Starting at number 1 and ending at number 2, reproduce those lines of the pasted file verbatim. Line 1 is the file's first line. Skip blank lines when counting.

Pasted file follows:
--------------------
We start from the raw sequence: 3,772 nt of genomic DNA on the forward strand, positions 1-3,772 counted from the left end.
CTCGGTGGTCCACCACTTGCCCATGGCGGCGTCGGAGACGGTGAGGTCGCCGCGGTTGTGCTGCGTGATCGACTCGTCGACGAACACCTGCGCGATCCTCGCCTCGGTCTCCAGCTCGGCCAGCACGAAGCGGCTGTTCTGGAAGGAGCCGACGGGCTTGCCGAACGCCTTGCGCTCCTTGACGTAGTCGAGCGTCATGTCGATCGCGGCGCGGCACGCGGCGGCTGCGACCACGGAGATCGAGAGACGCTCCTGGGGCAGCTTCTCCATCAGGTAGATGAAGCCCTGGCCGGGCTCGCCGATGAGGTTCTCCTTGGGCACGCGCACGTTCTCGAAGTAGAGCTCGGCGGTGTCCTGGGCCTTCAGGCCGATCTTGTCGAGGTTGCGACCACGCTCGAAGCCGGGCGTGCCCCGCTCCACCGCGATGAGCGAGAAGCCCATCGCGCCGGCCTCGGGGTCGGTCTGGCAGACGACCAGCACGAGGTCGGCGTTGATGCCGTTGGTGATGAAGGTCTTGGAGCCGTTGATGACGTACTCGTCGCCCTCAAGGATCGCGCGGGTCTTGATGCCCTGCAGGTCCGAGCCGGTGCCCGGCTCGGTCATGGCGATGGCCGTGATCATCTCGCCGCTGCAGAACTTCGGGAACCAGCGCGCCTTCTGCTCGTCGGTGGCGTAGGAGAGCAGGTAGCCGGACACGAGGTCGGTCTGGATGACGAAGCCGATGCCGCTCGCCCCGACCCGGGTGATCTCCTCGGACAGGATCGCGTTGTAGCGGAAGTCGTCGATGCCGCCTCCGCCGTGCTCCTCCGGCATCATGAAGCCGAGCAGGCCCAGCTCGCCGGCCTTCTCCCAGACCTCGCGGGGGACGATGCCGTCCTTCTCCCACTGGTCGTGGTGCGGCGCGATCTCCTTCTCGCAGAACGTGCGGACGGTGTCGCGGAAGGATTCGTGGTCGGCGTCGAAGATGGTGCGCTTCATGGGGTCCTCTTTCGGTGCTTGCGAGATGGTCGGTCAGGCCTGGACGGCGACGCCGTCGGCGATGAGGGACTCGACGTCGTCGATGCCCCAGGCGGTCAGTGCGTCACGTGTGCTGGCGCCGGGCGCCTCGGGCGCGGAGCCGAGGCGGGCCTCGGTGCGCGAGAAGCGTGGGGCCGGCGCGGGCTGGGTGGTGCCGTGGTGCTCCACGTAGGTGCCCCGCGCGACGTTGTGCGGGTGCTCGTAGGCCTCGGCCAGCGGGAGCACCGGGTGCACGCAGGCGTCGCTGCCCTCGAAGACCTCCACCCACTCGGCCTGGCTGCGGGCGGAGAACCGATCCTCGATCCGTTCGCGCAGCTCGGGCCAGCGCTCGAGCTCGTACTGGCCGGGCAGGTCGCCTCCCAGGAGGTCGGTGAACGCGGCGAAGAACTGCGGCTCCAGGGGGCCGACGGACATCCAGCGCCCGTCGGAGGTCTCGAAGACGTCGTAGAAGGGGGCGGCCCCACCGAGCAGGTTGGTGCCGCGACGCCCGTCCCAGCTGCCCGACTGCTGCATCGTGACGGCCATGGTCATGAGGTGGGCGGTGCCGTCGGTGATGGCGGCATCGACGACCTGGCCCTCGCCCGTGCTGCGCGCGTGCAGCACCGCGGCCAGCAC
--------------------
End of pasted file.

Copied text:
We start from the raw sequence: 3,772 nt of genomic DNA on the forward strand, positions 1-3,772 counted from the left end.
CTCGGTGGTCCACCACTTGCCCATGGCGGCGTCGGAGACGGTGAGGTCGCCGCGGTTGTGCTGCGTGATCGACTCGTCGACGAACACCTGCGCGATCCTCGCCTCGGTCTCCAGCTCGGCCAGCACGAAGCGGCTGTTCTGGAAGGAGCCGACGGGCTTGCCGAACGCCTTGCGCTCCTTGACGTAGTCGAGCGTCATGTCGATCGCGGCGCGGCACGCGGCGGCTGCGACCACGGAGATCGAGAGACGCTCCTGGGGCAGCTTCTCCATCAGGTAGATGAAGCCCTGGCCGGGCTCGCCGATGAGGTTCTCCTTGGGCACGCGCACGTTCTCGAAGTAGAGCTCGGCGGTGTCCTGGGCCTTCAGGCCGATCTTGTCGAGGTTGCGACCACGCTCGAAGCCGGGCGTGCCCCGCTCCACCGCGATGAGCGAGAAGCCCATCGCGCCGGCCTCGGGGTCGGTCTGGCAGACGACCAGCACGAGGTCGGCGTTGATGCCGTTGGTGATGAAGGTCTTGGAGCCGTTGATGACGTACTCGTCGCCCTCAAGGATCGCGCGGGTCTTGATGCCCTGCAGGTCCGAGCCGGTGCCCGGCTCGGTCATGGCGATGGCCGTGATCATCTCGCCGCTGCAGAACTTCGGGAACCAGCGCGCCTTCTGCTCGTCGGTGGCGTAGGAGAGCAGGTAGCCGGACACGAGGTCGGTCTGGATGACGAAGCCGATGCCGCTCGCCCCGACCCGGGTGATCTCCTCGGACAGGATCGCGTTGTAGCGGAAGTCGTCGATGCCGCCTCCGCCGTGCTCCTCCGGCATCATGAAGCCGAGCAGGCCCAGCTCGCCGGCCTTCTCCCAGACCTCGCGGGGGACGATGCCGTCCTTCTCCCACTGGTCGTGGTGCGGCGCGATCTCCTTCTCGCAGAACGTGCGGACGGTGTCGCGGAAGGATTCGTGGTCGGCGTCGAAGATGGTGCGCTTCATGGGGTCCTCTTTCGGTGCTTGCGAGATGGTCGGTCAGGCCTGGACGGCGACGCCGTCGGCGATGAGGGACTCGACGTCGTCGATGCCCCAGGCGGTCAGTGCGTCACGTGTGCTGGCGCCGGGCGCCTCGGGCGCGGAGCCGAGGCGGGCCTCGGTGCGCGAGAAGCGTGGGGCCGGCGCGGGCTGGGTGGTGCCGTGGTGCTCCACGTAGGTGCCCCGCGCGACGTTGTGCGGGTGCTCGTAGGCCTCGGCCAGCGGGAGCACCGGGTGCACGCAGGCGTCGCTGCCCTCGAAGACCTCCACCCACTCGGCCTGGCTGCGGGCGGAGAACCGATCCTCGATCCGTTCGCGCAGCTCGGGCCAGCGCTCGAGCTCGTACTGGCCGGGCAGGTCGCCTCCCAGGAGGTCGGTGAACGCGGCGAAGAACTGCGGCTCCAGGGGGCCGACGGACATCCAGCGCCCGTCGGAGGTCTCGAAGACGTCGTAGAAGGGGGCGGCCCCACCGAGCAGGTTGGTGCCGCGACGCCCGTCCCAGCTGCCCGACTGCTGCATCGTGACGGCCATGGTCATGAGGTGGGCGGTGCCGTCGGTGATGGCGGCATCGACGACCTGGCCCTCGCCCGTGCTGCGCGCGTGCAGCACCGCGGCCAGCAC